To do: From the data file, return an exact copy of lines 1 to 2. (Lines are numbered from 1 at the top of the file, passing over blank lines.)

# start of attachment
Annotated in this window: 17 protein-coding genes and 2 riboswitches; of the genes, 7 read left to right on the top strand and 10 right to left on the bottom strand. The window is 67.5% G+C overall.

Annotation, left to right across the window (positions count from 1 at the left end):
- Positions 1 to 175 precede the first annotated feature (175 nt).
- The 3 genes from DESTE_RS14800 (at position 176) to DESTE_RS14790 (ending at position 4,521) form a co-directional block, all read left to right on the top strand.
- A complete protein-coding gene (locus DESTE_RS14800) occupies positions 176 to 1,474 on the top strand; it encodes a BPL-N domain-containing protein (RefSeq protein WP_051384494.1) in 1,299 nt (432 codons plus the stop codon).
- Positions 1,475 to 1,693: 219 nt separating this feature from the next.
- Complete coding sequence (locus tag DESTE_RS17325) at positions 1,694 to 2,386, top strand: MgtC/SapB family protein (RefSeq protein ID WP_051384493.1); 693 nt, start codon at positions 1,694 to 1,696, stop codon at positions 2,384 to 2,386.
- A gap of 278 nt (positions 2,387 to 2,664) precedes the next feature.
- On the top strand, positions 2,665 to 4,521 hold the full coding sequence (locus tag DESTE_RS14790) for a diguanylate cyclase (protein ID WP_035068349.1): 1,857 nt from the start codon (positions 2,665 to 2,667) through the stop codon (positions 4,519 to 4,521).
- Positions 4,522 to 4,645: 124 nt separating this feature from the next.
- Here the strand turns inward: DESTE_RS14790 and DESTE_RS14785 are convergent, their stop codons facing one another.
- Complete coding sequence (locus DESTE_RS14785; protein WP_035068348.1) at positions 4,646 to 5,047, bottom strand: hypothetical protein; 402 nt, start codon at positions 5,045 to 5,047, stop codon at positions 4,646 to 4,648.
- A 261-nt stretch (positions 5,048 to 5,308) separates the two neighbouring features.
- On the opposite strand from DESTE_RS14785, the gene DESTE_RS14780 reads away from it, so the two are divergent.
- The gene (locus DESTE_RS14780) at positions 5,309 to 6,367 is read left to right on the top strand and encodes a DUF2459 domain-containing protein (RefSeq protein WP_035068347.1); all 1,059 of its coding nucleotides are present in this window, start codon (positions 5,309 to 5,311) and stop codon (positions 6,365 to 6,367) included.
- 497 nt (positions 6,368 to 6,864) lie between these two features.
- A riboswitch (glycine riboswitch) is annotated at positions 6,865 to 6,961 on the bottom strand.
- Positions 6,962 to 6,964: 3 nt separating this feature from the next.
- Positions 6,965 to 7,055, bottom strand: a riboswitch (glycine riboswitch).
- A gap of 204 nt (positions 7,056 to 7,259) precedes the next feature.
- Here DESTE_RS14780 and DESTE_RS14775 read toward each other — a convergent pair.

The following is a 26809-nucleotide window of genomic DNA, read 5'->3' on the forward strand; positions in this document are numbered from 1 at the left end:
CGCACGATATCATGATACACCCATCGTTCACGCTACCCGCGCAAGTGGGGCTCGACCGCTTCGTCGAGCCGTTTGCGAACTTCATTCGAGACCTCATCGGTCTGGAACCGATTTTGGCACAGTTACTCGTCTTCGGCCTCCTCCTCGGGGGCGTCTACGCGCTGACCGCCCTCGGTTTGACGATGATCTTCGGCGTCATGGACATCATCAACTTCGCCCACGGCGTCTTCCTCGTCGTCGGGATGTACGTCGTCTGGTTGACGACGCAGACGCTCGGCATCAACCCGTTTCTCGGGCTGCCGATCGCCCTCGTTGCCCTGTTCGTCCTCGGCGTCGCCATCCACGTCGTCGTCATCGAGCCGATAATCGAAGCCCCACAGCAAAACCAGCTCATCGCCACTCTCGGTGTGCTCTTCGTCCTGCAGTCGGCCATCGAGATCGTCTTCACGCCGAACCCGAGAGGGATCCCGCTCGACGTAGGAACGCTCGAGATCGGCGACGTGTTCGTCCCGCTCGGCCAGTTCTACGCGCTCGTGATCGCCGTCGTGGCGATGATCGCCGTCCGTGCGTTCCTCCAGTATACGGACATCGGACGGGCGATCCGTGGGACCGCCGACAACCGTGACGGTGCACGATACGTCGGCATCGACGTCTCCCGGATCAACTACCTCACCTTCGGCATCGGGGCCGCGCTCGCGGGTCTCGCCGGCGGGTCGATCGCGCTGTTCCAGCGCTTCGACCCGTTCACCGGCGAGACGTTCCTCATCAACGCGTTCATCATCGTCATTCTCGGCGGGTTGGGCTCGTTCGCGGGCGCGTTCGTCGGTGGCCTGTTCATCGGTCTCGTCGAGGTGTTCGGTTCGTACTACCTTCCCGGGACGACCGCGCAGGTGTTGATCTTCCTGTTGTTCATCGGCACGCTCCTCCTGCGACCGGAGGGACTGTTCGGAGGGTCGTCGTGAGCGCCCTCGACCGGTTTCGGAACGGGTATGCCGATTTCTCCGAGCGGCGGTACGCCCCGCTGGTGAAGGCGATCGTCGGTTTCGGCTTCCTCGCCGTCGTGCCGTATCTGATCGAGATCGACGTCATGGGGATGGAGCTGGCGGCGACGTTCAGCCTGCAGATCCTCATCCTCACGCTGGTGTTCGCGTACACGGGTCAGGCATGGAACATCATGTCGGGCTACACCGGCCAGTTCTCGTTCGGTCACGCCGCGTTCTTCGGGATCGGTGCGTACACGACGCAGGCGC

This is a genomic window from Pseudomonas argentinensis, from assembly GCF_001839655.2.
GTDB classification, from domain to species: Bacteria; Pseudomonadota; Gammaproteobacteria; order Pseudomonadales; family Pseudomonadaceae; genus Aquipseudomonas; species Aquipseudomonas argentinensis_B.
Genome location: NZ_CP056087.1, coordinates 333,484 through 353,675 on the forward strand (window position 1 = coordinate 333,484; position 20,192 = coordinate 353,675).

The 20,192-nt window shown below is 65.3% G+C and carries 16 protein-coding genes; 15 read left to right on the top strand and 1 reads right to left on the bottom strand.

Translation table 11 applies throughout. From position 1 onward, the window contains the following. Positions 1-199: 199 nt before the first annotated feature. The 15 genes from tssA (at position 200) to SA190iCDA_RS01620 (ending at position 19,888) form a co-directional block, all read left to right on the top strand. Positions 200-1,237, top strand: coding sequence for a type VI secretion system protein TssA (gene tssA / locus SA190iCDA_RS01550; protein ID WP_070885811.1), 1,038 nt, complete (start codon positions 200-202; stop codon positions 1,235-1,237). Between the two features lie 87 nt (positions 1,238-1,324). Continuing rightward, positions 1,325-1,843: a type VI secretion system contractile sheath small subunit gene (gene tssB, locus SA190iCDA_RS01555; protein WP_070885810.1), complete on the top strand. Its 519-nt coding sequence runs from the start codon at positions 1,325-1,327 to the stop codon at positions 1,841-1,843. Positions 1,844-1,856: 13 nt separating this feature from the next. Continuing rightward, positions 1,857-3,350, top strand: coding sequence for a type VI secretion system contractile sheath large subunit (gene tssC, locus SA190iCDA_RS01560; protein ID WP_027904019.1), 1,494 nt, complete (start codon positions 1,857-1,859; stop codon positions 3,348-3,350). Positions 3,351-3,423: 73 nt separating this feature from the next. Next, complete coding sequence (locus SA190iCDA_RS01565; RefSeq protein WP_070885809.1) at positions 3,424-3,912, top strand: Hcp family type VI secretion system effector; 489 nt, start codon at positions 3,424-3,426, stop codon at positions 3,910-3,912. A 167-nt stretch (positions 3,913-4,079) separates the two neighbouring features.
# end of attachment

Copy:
Annotated in this window: 17 protein-coding genes and 2 riboswitches; of the genes, 7 read left to right on the top strand and 10 right to left on the bottom strand. The window is 67.5% G+C overall.

Annotation, left to right across the window (positions count from 1 at the left end):